'No person shall evade or circumvent the provisions of this regulation by direct or indirect methods in connection with the sale, purchase, delivery or transfer of brass mill scrap, alone or in conjunction with any other commodity, or by way of any commission, service, transportation, or other charge or discount, premium, or other privilege, or by upgrading, trade understanding or otherwise.'

 And Section 3(1) nullifies any contract inconsistent with the Regulation, except insofar as it was entered into before June 21, 1951 and then only as to such sales and purchases of brass mill scrap thereunder

 '* * * if the material so delivered was purchased at a price in excess of the ceiling prices established herein and if before June 21, 1951, it was received by, or was in transit to, the person making delivery'. Sec. 3(3)(b).

 Although Regulation 47 does not define specifically what is meant by 'receiving point', Section 7(g) thereof defines 'point of shipment' as 'the point at which brass mill scrap is loaded on a conveyance for transportation to the buyer's receiving point'. It is absurd to consider that within such a definition 'point of shipment' and 'receiving point' can be taken to mean one and the same place. It is noted that the provisions of Section 5, quoted above, relating to 'ceiling delivered prices' when delivery is made to the buyer's receiving point by a public carrier or by a vehicle owned or controlled by the seller, clearly indicate that the Regulation contemplates a buyer's receiving point as some place other than a seller's point of shipment. Furthermore, Section 4(2) permits a quantity premium where timely delivery of the requisite quantity of scrap is made to a public carrier for transportation to the buyer's receiving point, or to the buyer at his receiving point in a conveyance owned or controlled by the seller. I read these provisions as further indication of the fact that the seller's shipping point may not be regarded as the buyer's receiving point within the Regulation.

 The Court concludes that the placing of the brass mill scrap into the boxes owned by Volco and by Waterbury and located at the defendant's plant did not constitute delivery of that scrap by the defendant to the buyer at his receiving point upon a conveyance owned or controlled by the buyer within the meaning of Section 4(2) of the Regulation. The Court concludes that the so- called voluntary agreements between the defendant and Volco and between the defendant and Waterbury are ineffectual to constitute the seller's f.o.b. point of shipment the buyer's receiving point. It follows that the date of each sale and delivery of brass mill scrap by the defendant to Volco and to Waterbury is the date of each delivery thereof by the defendant upon the truck or trucks of the respective purchasers. Upon the trial the plaintiff and the defendant stipulated as to the dates when Volco and Waterbury picked up their purchases of brass mill scrap at the defendant's plant and placed the same into their trucks. They also stipulated that, if the Court should find that these dates are the dates of each sale and delivery, the defendant has charged and collected excessive quantity premiums in the aggregate sum of $ 4,586.31. It was established at the trial that the poundage of brass mill scrap sold by defendant during the year 1952 was in excess of 3,100,000 pounds and that the brass mill scrap sold to Volco and Waterbury aggregated approximately 22.3% of the total poundage sold during that year. The defendant has been engaged in its business for approximately 105 years. It is reasonable to assume that defendant is thoroughly familiar with all aspects of the purchase of virgin metal and the sale of its residual scrap. The testimony indicates that the defendant was aware of the purpose and the provisions of Regulation 47 and that it announced its intention to sell its scrap only in 40,000 pound lots and to regard the f.o.b. point of shipment as the buyer's receiving point in order to circumvent the provisions of the Regulation insofar as they relate to the charging of quantity premiums. The Court, therefore, awards to the plaintiff, in addition to attorney's fees and costs as hereinafter provided, an amount equal to two times the amount of the overcharges, to wit, the sum of $ 9,172.62. The defendant has failed to prove that its violation of Regulation 47 was neither willful nor the result of failure to take practicable precautions against the occurrence of the violation. 50 U.S.C.A.Appendix, § 2109(c).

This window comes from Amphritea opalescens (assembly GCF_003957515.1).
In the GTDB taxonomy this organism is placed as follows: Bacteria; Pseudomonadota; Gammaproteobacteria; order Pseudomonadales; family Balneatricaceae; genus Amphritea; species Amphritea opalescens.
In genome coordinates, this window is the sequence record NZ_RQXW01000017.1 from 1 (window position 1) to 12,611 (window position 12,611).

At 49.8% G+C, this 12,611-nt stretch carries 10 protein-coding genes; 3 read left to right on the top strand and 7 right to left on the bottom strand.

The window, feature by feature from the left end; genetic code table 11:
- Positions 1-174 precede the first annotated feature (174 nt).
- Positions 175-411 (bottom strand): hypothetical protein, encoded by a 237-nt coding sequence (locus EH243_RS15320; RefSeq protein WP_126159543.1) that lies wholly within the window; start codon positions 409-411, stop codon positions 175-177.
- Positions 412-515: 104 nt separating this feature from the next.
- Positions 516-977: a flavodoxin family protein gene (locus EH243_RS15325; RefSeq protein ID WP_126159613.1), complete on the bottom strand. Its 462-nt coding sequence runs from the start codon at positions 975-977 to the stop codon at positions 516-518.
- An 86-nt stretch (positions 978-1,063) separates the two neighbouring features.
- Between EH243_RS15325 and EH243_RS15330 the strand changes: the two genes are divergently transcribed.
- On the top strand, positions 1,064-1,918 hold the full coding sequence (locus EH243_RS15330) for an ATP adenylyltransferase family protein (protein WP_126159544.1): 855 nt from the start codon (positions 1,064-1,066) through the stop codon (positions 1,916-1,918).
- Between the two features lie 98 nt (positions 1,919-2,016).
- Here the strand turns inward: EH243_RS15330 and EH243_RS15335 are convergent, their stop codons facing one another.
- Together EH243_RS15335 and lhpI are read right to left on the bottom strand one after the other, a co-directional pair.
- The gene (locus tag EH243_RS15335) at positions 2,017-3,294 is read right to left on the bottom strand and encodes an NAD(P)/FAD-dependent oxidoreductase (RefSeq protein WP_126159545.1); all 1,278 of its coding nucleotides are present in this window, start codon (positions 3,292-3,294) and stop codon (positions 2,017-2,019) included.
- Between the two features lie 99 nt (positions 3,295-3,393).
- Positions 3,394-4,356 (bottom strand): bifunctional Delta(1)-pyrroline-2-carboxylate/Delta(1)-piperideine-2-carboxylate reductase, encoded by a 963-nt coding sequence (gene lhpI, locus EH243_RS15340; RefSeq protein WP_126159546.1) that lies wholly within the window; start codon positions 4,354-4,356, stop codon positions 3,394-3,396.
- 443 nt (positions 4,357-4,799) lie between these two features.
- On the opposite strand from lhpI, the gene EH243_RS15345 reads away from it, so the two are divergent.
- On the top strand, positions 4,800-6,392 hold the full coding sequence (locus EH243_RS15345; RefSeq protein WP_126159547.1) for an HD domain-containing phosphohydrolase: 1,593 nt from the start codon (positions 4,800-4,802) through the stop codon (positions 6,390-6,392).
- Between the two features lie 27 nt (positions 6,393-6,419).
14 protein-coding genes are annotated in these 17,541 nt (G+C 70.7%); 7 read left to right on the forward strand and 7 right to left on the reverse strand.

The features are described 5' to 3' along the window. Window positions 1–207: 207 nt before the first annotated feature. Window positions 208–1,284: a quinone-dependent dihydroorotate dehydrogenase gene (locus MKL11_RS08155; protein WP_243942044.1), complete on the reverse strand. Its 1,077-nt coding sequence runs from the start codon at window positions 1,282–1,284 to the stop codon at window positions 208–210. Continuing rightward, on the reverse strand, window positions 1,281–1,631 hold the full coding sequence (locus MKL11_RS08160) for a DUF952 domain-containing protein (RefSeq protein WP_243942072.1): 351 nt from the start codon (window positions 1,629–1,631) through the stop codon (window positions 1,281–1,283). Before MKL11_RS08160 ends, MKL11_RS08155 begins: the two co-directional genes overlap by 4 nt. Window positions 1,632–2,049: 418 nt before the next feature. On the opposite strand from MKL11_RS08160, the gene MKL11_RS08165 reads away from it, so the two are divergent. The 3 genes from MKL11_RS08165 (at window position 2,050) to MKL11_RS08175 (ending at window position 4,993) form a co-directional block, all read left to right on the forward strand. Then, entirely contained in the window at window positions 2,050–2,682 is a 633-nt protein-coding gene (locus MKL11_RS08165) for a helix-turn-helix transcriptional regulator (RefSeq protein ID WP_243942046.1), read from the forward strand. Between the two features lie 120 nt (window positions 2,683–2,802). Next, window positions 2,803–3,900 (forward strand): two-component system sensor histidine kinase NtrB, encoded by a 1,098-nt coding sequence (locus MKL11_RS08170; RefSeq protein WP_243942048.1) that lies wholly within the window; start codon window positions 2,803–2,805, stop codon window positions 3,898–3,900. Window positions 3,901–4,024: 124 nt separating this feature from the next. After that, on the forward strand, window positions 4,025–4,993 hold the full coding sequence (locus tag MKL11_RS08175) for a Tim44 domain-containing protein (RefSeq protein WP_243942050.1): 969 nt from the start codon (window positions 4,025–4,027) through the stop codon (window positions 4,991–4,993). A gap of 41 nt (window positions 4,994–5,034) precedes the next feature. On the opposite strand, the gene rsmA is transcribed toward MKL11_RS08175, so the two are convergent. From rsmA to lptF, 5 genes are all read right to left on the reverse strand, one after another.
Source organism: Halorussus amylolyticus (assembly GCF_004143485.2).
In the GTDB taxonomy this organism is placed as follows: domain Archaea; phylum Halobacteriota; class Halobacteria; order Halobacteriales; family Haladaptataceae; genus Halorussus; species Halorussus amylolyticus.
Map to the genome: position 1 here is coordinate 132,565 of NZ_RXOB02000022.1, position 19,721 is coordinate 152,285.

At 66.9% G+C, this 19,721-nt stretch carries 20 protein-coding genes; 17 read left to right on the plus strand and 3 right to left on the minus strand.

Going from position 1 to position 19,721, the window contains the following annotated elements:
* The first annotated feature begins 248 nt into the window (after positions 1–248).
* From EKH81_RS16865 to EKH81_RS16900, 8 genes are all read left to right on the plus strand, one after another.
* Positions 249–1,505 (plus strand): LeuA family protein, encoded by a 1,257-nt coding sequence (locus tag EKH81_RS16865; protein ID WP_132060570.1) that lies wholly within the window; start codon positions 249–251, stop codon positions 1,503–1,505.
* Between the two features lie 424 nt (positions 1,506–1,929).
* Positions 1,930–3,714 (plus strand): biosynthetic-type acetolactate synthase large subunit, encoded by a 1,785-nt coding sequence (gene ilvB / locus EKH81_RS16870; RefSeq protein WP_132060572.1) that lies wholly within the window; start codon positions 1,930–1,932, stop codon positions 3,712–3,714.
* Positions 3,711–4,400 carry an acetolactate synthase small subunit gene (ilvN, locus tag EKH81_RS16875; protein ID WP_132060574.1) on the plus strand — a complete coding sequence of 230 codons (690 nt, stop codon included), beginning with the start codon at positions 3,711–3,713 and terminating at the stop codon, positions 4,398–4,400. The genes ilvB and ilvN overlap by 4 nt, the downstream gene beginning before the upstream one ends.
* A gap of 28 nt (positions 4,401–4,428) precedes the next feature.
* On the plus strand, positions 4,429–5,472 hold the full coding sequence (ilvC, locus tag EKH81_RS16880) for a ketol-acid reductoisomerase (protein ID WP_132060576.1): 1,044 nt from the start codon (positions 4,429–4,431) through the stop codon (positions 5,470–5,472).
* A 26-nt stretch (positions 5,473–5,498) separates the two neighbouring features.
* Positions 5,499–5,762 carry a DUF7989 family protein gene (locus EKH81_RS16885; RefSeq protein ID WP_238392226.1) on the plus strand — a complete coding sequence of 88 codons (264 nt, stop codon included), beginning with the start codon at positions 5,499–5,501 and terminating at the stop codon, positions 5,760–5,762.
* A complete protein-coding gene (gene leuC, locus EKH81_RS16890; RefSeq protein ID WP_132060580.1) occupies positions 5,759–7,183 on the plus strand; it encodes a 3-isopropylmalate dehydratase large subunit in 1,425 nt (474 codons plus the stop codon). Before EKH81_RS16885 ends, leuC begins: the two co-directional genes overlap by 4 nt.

The record reveals that the attorney for the plaintiff performed the following legal services in this case:

 prepared and had served the summons and the complaint;

 prepared and served a bill of particulars;

 examined the books and records of the defendant;

 prepared and served upon the defendant a notice to admit;

 prepared the case for trial;

 prepared and served a trial memorandum;

 tried this case (duration of trial was one and one-half hours).

 The Court awards a counsel fee to the plaintiff in the sum of $ 250.

 The Court finds that the plaintiff is entitled to judgment in its favor and against the defendant in the sum of $ 9,422.62, with interest and costs.

 The attorney for plaintiff will, upon five days' notice, submit proposed findings of fact, conclusions of law and decree, not inconsistent with this opinion.

19570927